HVAC question

Do R-410 systems use the same connections for a manifold guage as R22?
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Sherman wrote:

You DO know that you can't interchange R-410A and R-22 gauges and hoses, right?
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This is Turtle.
Sherman , first the regular set of R-22 guages will fit the fitting on a 410-A units but your guages will be useless because of the R-22 gauages will not read high enough to give you good readings.
Second. You should not cross guages of R-22 and R-410-A and get the oils mixed up even the slightest.
Third The regular R-22 guages hoses are not rated high enough for the 410-A unit pressures.
Forthly. Sherman Buy you a set of 410-A guages and not hurt yourself !
TURTLE
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On Tue, 20 Sep 2005 23:46:12 -0500, "TURTLE"

Thanks.
Can you tell me what oil each of those refrigerants use? I have some PAG oil for my cars, but I'm willing to purchase some more to clean my manifold and hoses. My hi guage are rated 600 and my hoses are 4,000 burst.
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Sherman wrote:

http://www.copeland-corp.com/co/images/17-1248.pdf
You are over your head.
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This is Turtle.
Older cars with R-12 in them they use ---- Mineral Oil
Newer Cars use Pag [ PAG oil is Dehydrated Anti-freeze ] & Ester oil depending on the years they were manufactored.
R-410-A freon uses , well i like Copland 3MA does good for me.
I know of no process to remove all the oil out of a set of gauges after they have been used with a type oil for a while. It will be in the gauages and in the rubber of the hoses.
Your R-22 guages will work nicely till you get the R-410-a system full of freon and then this will happen. First your hoses are rated at burst of 4,000 but they are really rated as working pressures which is 500 psi and the bust pressure is what it will hold over 10 seconds before busting. You will be putting pressures on your hoses above what they are rated for. Second Your high side guage is set to go to 600 psi but in some cases on a hot day you will see 700 psi or maybe 800 psi on your gauge rated to handle 600 psi. Your guage may bust . Third your low side guage will read up to about 120 psi but the pressure you will get will be between 120 psi and 200psi. then the gauge goes puff.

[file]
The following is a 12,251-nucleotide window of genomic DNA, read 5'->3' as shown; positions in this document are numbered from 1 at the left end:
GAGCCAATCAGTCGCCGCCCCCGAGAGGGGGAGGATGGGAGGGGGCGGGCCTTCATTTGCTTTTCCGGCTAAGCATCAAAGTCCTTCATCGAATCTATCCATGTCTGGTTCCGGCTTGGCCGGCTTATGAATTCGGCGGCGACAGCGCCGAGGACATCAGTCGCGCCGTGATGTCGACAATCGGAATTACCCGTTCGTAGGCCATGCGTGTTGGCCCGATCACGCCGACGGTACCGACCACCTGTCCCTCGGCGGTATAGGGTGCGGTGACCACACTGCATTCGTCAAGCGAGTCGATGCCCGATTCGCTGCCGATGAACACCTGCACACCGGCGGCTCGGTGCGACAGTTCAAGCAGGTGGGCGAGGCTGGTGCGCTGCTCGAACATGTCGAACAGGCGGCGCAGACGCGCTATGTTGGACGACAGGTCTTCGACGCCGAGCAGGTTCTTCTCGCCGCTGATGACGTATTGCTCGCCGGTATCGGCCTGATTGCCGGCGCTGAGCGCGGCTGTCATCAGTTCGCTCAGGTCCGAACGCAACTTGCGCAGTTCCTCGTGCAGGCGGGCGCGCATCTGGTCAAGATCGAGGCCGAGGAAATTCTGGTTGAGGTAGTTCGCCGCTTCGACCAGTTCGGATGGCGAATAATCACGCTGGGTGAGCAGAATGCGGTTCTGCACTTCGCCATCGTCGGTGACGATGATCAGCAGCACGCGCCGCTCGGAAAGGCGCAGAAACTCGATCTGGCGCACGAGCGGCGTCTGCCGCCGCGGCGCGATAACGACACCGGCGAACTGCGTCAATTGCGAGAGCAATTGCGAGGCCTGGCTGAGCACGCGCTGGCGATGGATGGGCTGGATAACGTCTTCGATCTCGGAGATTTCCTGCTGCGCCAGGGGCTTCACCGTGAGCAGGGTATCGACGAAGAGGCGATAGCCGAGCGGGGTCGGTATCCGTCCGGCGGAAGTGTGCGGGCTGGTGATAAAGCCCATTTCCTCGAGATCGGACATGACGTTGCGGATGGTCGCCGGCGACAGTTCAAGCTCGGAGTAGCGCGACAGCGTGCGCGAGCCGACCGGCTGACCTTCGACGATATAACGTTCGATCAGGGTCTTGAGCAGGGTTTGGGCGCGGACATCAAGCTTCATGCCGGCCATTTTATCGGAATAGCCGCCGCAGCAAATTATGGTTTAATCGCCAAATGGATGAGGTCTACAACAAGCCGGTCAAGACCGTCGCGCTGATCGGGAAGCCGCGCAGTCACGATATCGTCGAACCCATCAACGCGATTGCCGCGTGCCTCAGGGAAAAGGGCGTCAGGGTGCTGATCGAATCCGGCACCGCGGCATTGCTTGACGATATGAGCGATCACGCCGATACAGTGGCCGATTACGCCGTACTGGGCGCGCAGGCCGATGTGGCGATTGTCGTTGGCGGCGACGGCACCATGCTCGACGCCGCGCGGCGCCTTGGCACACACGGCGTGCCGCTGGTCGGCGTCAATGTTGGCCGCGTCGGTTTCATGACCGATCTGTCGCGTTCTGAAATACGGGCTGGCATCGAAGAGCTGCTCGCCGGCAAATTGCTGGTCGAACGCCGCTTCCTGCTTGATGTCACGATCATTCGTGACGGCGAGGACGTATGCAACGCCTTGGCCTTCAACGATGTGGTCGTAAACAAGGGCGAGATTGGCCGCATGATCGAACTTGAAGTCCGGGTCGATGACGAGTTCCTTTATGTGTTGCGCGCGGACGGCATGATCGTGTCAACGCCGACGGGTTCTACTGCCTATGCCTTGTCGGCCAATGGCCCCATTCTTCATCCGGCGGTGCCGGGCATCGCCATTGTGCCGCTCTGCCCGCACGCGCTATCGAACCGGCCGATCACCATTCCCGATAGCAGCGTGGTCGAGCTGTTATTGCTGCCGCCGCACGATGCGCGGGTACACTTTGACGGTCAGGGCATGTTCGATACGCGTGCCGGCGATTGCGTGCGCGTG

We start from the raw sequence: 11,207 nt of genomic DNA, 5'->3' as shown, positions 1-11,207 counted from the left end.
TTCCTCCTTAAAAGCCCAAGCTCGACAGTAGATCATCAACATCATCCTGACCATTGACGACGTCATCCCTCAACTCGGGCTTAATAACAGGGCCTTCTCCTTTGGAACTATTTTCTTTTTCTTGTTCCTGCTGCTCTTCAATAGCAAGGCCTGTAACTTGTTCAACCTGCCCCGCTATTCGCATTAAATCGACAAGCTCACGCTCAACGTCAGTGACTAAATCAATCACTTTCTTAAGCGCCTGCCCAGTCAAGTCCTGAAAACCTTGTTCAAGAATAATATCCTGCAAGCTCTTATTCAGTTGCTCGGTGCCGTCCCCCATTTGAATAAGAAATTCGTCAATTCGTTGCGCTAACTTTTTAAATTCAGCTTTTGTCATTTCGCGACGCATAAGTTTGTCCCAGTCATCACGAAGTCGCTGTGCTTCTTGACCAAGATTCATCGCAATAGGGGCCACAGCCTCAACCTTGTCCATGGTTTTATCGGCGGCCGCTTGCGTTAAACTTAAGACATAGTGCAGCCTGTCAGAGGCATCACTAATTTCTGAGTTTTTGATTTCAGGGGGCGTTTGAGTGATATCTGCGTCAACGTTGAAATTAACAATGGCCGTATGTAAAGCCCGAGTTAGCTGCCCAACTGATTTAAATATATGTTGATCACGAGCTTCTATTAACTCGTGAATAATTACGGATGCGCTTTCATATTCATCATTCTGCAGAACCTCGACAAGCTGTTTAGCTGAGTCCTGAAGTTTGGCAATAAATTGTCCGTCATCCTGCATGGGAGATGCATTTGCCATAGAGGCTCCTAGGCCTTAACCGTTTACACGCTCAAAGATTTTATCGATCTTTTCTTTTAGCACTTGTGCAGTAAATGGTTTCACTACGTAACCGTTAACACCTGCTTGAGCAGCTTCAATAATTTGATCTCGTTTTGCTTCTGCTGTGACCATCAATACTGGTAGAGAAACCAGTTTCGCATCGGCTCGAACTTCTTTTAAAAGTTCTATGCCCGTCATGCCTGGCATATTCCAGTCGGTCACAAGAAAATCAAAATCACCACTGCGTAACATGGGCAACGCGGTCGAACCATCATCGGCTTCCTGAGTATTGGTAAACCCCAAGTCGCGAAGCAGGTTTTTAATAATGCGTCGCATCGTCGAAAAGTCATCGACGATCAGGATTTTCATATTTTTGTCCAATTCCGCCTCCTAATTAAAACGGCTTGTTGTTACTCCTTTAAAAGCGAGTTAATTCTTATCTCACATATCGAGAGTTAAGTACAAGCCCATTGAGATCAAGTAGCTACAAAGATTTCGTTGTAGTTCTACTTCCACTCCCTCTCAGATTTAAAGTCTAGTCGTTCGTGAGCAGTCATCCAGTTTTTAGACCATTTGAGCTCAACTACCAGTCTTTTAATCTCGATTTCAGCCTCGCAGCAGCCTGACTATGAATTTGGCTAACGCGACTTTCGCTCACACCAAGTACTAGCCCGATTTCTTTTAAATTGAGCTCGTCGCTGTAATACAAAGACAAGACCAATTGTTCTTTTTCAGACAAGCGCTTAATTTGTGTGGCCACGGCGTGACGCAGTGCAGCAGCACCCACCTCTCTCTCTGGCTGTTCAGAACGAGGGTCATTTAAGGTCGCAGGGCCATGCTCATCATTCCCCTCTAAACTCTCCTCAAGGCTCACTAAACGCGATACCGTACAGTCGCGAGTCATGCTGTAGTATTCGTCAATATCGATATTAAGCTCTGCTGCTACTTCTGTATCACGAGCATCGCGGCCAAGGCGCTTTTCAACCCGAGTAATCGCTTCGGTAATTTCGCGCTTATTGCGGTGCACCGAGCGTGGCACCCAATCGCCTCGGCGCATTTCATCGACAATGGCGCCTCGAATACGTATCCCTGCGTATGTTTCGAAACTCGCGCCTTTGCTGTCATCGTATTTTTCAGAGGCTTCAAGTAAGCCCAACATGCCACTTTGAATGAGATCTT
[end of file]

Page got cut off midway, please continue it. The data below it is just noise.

Sherman your asking for trouble tring to use R-22 or R-12 gauages on 410-A systems. spent you about $75.00 and get you a set of 410-A guages and not get hurt that away.
TURTLE
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On Wed, 21 Sep 2005 20:29:26 -0500, "TURTLE"

OK. I'm not sure you are right about all the caution, but I'll tell my brother-in-law to get on ebay and get his own 410 gauge and hoses. I'll also scrap my plans to silver solder and go with the brazing rod.
Wish you could see the vacuum pump I'll be using to pump it down with. I bought it in 1971 for $40 from a guy that had it 25 years. What a sight. I paid a guy $5 to put his micron gauge on it while pumping my r-22 system and it read 450 microns after 45 minutes. That's close enough for government work.
I charge by the superheat method in case you are wondering. 96 degrees today....
Sherman
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This is Turtle.
Use the Right tool as guages on 410-A.
450 Micro and holding. That is a very good level.
Charge by Super heat is very good but like Travis said it could be a TXV , so look to see.
TURTLE
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I wish it was a txv, but it ain't.
My replacement will definitely be a txv.
Sherman.
On Thu, 22 Sep 2005 08:57:03 -0500, "TURTLE"

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Sherman wrote:

Of course if your system has a TXV then that would be wrong.
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Travis Jordan wrote:

Sherman, if it is a TXV, charge by Subcooling You should also verify what Superheat the TXV is maintaining, --to see if it is functioning within normal perimeters.
http://www.udarrell.com/ac-trouble-shooting-superheat-subcooling.html
- udarrell
--
Crank Your Air-Conditioner Up To Specs
http://www.udarrell.com/air-conditioner-capacity-seer.html
  Click to see the full signature.
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